In the end the judge said that Sgt. Butler did not have to answer the questions, because the allegations were in a way sub-judicae because of investigations being carried out.
Sgt Butler went on to give evidence on behalf of the state, but was obviously badly rattled by the preceding discussion. On cross examination, Mr Monaghan essentially established that Mr Butler formed his opinion that Mr Monaghan was obstructing intentionally, without having spoken to Mr Monaghan, but on the presumption based on the location of the incident and Mr Monaghan's vocal opposition to the Corrib gas project.
Garda and IRMS video evidence was subsequently shown. Mr Monaghan asked to show the IRMS footage from the beginning where it is alleged that he swung in dangerously towards IRMS security guards, and the footage from where he allowed an articulated lorry and other vehicles enter the site. It emerged that these periods of recording had not been submitted in evidence.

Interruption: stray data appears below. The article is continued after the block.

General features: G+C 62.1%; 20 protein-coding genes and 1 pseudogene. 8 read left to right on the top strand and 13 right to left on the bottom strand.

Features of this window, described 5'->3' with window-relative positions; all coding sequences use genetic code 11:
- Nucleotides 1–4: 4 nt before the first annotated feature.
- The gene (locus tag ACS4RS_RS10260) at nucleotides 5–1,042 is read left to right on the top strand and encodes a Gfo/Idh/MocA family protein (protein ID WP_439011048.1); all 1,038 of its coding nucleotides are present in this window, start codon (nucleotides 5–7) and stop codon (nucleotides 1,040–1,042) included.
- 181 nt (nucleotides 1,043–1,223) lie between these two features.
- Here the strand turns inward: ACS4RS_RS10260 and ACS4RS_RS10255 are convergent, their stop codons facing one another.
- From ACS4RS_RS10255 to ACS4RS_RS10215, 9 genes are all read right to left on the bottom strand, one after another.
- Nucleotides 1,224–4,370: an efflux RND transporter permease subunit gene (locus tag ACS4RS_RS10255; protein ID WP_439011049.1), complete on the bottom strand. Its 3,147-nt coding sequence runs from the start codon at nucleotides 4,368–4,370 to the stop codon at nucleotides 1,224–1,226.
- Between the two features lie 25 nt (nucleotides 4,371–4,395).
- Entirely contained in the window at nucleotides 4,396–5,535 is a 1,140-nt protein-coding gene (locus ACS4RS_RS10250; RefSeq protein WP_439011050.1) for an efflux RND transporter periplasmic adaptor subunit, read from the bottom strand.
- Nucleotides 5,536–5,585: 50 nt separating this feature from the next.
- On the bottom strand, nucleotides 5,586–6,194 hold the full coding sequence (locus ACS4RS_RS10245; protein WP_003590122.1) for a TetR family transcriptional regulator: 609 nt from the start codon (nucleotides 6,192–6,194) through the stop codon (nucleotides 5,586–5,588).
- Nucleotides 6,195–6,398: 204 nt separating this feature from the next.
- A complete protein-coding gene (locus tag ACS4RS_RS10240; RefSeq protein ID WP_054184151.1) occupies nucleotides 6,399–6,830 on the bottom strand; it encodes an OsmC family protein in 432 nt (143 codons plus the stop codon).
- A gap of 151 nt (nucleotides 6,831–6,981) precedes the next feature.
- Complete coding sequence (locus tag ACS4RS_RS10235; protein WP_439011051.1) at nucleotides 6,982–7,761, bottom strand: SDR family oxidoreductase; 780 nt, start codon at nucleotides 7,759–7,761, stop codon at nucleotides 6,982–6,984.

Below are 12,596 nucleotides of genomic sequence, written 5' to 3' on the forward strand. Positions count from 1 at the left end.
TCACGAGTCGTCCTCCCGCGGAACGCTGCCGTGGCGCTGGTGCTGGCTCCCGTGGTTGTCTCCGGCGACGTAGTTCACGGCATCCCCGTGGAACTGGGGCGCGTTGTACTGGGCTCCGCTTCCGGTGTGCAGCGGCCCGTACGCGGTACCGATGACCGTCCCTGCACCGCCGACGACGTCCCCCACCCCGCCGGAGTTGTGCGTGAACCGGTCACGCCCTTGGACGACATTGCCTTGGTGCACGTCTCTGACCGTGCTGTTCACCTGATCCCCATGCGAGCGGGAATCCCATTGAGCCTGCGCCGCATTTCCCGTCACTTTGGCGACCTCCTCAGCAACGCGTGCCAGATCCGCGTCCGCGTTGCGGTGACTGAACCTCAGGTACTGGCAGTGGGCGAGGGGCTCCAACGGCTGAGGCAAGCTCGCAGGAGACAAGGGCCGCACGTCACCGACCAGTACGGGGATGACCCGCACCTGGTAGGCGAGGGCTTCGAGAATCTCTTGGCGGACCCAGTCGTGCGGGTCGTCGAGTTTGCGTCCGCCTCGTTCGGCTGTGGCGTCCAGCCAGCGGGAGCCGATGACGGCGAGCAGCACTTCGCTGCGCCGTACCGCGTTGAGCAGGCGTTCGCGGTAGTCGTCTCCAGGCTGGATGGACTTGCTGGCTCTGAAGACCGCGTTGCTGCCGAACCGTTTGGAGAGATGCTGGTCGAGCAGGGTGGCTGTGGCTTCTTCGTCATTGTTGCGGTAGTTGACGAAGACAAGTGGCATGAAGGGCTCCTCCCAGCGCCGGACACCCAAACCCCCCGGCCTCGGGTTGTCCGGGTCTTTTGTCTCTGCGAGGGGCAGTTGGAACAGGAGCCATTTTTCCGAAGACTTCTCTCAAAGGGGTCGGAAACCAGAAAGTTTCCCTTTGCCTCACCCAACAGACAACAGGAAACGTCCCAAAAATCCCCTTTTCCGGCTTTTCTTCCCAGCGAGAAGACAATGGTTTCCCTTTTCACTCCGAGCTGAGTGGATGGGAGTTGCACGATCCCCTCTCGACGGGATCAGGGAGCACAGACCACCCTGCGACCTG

The Garda video evidence curator Garda Denis Egan was questioned on these points by Mr Monaghan, and as to why he did not seek these missing parts of footage. Garda Egan responded uniformly that he had reproduced all that was submitted.
Mr Monaghan asked Garda Egan if he would accept that these parts of video were omitted - he replied "yes judge".
Mr Monaghan called one defence witness: Terrence Conway. During questioning it was established that Mr Monaghan had not attended a protest at a Shell site since 2007, strengthening his claim that he had visited the Aughoose site on private business rather than to block it.